health-care.jpgThree members of the San Francisco Board of Supervisors today unveiled California Pacific Medical Center documents provided by an anonymous whistleblower that they say could put in jeopardy the development agreement to build two new hospitals in the city.

CPMC’s $2.5 billion project proposes the construction of five new buildings, including a 555-bed hospital on Cathedral Hill and an 80-bed facility to replace the existing 200-plus-bed St. Luke’s Hospital in the city’s Mission District.

However, financial documents released at a news conference this afternoon by board president David Chiu and Supervisors Malia Cohen and Christina Olague show that CPMC’s operating margin could go into negative numbers as soon as 2018.

If the operating margin stayed negative for two straight years, an escape clause could be triggered allowing CPMC to close St. Luke’s Hospital, a hospital that primarily serves low-income patients.

Chiu called the uncovering of the documents a “starting revelation,” particularly after city staff revealed last week that Mayor Ed Lee’s office was re-entering negotiations with CPMC. Both sides had announced in April that a deal had been reached.

He said, “We were told the only way these numbers could get close (to negative) is in a catastrophe.”

The documents show “an element of deception” that has led to a “breach of trust” between the supervisors and CPMC, Chiu said.

CPMC spokesman Sam Singer also attended today’s news conference and spoke to reporters afterward, calling the release of the documents “much ado about nothing.”

Singer said the financial figures, which were from this March, were found to be faulty, had been discarded in a trash can and were “never part of the consideration process for keeping St. Luke’s open.”

He said, “This is San Francisco so sometimes the best news does come out of a Dumpster, but that does not make it verifiable nor does it make the data real.”

Singer said the mayor’s office was made aware of the leaked documents a few weeks ago and “they did not express concern.”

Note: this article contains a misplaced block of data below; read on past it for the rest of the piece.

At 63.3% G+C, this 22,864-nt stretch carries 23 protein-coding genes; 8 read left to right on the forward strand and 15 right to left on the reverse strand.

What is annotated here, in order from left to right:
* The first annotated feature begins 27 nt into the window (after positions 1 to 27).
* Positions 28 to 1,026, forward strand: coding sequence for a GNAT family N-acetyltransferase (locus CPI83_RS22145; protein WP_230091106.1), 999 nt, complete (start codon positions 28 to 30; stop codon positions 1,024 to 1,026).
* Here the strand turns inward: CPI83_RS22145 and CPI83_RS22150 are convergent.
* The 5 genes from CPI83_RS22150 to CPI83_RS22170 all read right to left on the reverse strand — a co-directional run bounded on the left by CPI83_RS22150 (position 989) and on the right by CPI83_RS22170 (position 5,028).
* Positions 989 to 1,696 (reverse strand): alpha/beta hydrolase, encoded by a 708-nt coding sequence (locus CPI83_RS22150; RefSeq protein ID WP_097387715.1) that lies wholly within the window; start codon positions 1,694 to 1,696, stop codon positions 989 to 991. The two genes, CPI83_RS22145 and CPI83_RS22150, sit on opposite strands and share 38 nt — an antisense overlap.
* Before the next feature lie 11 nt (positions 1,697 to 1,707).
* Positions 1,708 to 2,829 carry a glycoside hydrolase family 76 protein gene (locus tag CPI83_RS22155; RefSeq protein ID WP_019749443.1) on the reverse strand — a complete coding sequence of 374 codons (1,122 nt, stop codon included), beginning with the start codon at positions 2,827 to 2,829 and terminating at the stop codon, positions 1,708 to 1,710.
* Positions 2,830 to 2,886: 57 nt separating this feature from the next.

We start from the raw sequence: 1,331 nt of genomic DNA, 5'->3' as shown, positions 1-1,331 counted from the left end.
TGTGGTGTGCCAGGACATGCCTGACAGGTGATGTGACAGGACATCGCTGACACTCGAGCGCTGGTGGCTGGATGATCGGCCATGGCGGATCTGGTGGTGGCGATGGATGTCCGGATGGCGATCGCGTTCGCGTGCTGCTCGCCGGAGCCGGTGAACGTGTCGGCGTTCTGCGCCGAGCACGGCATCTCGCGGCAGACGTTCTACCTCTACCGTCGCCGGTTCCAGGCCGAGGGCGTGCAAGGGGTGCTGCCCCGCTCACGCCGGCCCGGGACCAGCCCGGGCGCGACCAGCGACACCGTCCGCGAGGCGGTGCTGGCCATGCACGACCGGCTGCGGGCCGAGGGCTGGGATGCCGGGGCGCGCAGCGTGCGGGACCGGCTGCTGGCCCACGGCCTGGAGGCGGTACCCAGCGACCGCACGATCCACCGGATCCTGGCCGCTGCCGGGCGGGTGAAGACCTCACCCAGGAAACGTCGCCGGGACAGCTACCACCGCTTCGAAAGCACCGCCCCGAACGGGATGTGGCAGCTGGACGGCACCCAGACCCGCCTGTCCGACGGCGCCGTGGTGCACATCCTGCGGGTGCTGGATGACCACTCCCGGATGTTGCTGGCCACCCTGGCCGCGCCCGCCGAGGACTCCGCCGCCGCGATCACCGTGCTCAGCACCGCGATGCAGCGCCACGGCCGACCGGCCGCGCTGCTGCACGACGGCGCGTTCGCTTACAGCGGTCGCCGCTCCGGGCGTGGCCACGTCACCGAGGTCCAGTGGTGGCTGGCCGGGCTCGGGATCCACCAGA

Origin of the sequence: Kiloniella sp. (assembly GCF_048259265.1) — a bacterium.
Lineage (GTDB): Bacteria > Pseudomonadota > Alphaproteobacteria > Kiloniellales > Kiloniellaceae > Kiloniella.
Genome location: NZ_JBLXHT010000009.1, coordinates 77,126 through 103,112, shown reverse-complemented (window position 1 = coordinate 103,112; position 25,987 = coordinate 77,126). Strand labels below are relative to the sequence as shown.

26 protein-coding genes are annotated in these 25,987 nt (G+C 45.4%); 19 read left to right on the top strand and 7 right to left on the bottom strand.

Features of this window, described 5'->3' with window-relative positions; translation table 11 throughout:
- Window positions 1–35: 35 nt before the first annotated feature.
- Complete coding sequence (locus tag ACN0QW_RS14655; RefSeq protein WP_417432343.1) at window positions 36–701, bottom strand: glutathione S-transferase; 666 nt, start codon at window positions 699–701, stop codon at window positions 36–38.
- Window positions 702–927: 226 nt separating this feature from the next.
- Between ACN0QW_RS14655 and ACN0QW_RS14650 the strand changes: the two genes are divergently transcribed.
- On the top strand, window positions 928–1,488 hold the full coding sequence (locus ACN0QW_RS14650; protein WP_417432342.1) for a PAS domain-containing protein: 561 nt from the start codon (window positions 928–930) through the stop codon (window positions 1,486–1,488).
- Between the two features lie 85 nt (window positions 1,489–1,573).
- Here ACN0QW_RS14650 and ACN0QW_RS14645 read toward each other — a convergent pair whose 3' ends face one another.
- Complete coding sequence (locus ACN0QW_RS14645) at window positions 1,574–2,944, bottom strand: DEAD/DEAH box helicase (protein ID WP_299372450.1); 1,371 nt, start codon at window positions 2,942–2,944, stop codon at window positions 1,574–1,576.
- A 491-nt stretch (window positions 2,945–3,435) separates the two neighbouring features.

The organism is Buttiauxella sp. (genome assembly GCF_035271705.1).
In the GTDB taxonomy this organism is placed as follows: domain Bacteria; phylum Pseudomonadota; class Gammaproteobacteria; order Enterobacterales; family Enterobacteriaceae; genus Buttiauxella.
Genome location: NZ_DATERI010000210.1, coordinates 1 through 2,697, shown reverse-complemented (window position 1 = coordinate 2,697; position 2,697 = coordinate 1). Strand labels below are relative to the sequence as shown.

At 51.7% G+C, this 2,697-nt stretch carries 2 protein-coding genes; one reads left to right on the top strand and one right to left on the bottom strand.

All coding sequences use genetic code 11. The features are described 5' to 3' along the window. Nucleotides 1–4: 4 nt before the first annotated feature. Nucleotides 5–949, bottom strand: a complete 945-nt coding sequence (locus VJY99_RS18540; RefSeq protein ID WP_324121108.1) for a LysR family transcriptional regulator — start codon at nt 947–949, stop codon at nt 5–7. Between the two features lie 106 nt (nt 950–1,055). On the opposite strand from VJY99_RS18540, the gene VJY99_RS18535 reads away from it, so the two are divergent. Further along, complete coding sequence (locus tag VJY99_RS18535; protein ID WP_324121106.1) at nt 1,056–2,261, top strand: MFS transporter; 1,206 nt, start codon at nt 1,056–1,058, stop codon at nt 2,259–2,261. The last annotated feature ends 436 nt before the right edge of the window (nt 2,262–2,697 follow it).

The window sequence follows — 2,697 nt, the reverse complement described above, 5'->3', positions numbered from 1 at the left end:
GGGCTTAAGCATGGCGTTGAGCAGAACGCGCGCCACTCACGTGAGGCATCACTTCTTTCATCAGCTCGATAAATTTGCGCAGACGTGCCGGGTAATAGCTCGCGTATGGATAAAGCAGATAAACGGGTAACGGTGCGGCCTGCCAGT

Mayoral spokeswoman Christine Falvey confirmed that the mayor received the figures showing the escape clause could be triggered and “instructed staff to reevaluate that portion of the agreement.”

Falvey said Lee “wants an iron-clad contractual agreement to rebuild and operate” St. Luke’s and said negotiations with CPMC “continue to be under way.”

Singer said CPMC is committed to staying long-term at St. Luke’s, which under the plan would reopen in 2016.

“It’s highly unlikely they’re going to spend $350 million on a new hospital and then close it the next day,” he said.

Nevertheless, Chiu, in a letter to CPMC CEO Dr. Warren Browner that was also signed by Cohen, Olague and Supervisor David Campos, said the board is delaying its vote on the agreement–previously scheduled for July 17 — until an independent analysis is done on CPMC’s finances.

“If this development agreement is to be resurrected, it will take a full, thorough, and independent analysis of CPMC and Sutter Health’s finances, a full reworking of the agreement’s terms on the basis of that analysis, and a structured process to re-engage with community stakeholders, as well as ourselves, and to restore our trust in your corporation,” the letter said.

Dan McMenamin, Bay City News

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